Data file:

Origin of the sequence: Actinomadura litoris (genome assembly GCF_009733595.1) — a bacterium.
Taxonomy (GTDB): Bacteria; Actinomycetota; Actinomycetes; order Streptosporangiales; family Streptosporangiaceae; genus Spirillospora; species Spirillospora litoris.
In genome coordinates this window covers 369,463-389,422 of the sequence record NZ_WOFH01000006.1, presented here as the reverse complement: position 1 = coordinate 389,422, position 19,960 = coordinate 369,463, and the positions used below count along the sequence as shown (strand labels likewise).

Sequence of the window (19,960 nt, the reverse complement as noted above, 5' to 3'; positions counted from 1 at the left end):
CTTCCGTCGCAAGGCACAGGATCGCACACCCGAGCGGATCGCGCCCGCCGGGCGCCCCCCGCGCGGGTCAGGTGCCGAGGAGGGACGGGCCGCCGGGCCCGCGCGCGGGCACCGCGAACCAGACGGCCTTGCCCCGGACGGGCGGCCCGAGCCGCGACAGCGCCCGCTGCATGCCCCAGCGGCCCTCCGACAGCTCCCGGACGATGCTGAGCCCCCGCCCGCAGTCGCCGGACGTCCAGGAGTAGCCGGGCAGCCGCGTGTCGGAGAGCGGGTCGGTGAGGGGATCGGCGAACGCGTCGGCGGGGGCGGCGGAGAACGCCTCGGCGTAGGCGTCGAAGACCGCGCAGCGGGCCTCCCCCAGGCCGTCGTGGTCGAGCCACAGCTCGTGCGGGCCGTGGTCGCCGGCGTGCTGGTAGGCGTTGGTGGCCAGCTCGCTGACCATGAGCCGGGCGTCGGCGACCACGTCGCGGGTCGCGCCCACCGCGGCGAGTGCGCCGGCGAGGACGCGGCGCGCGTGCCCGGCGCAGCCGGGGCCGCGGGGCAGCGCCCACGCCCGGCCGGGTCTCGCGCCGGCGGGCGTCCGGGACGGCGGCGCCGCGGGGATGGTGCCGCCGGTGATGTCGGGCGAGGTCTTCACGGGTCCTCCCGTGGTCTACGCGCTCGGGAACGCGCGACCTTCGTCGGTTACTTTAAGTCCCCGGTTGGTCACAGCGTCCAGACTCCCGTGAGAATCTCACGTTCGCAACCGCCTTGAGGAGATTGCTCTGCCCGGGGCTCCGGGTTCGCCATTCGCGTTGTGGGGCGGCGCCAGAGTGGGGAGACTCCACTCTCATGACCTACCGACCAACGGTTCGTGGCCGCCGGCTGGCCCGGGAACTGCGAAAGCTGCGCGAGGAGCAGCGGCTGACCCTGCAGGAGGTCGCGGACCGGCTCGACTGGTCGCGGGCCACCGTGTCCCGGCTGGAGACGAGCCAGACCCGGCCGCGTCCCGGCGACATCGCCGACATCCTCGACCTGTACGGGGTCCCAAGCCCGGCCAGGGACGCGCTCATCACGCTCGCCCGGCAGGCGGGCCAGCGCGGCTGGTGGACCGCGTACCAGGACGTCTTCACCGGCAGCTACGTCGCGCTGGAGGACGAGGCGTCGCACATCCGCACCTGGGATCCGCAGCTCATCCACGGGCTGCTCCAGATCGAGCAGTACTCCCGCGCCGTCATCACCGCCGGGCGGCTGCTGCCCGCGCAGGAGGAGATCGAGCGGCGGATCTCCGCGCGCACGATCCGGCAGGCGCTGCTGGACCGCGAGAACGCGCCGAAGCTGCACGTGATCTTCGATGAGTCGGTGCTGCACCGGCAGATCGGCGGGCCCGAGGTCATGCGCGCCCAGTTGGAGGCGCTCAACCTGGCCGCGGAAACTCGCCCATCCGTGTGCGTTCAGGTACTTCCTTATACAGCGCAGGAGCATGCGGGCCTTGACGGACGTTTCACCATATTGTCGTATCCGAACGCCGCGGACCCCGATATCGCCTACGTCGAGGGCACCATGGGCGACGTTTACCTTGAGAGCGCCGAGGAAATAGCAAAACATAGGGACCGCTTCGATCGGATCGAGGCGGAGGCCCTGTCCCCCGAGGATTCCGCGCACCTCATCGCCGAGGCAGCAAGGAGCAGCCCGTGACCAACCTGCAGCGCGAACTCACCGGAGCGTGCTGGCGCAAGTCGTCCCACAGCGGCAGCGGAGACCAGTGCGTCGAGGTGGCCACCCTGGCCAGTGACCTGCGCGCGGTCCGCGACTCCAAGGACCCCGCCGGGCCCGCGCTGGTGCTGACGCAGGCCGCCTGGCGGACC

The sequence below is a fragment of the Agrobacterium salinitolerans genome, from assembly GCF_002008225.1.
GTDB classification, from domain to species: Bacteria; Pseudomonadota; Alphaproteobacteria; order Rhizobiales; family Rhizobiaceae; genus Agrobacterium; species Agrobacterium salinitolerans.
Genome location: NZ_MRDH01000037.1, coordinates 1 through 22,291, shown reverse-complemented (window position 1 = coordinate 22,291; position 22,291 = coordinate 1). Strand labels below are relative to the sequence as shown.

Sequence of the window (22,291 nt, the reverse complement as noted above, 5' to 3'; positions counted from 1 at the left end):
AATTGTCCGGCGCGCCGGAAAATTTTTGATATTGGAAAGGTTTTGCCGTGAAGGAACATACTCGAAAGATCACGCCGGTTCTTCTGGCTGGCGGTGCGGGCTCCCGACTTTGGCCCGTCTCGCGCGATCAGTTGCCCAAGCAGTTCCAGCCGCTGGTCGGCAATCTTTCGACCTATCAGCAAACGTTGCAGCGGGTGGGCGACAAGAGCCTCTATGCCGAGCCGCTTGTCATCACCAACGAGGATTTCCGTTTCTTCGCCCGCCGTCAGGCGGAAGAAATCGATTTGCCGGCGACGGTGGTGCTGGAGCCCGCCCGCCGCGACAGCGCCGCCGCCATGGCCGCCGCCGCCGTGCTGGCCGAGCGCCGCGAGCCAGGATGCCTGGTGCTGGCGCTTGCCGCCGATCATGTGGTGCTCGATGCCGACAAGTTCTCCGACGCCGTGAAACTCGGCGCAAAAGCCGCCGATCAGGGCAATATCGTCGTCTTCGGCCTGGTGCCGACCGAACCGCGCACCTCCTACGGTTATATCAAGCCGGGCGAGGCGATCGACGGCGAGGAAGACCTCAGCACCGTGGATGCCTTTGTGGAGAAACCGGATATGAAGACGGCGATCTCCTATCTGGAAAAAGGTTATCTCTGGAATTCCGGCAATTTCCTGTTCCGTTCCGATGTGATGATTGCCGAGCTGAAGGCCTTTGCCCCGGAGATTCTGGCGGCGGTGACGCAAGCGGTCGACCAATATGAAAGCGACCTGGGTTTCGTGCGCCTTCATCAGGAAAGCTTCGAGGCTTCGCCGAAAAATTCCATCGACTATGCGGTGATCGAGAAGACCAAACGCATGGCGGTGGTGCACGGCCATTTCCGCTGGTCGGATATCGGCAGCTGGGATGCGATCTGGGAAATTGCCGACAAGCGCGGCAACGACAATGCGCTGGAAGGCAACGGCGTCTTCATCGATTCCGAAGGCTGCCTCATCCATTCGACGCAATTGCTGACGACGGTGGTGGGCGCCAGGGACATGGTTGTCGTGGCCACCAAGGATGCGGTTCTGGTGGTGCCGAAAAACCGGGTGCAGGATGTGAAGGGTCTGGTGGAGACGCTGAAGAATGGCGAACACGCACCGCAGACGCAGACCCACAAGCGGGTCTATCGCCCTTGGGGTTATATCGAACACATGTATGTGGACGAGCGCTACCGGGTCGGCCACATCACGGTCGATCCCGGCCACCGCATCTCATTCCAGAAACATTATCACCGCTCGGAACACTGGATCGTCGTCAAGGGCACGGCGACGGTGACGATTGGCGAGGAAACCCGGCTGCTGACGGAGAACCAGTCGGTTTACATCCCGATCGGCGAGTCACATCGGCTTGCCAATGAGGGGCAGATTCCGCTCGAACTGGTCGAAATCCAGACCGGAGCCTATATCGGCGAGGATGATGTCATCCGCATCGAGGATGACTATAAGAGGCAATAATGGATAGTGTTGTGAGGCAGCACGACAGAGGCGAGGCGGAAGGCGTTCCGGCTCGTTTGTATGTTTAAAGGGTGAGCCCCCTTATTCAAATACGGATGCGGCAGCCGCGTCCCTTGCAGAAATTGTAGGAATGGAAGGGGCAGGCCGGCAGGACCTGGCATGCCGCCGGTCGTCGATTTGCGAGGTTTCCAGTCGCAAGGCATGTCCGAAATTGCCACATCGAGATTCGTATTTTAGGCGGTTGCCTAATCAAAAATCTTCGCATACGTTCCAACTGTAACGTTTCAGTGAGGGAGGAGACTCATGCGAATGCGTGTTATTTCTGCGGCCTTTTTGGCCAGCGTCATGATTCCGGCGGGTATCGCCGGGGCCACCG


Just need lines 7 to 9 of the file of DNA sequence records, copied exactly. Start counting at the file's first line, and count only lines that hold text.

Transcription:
GTDB classification, from domain to species: Bacteria; Pseudomonadota; Alphaproteobacteria; order Rhizobiales; family Rhizobiaceae; genus Agrobacterium; species Agrobacterium salinitolerans.
Genome location: NZ_MRDH01000037.1, coordinates 1 through 22,291, shown reverse-complemented (window position 1 = coordinate 22,291; position 22,291 = coordinate 1). Strand labels below are relative to the sequence as shown.

Sequence of the window (22,291 nt, the reverse complement as noted above, 5' to 3'; positions counted from 1 at the left end):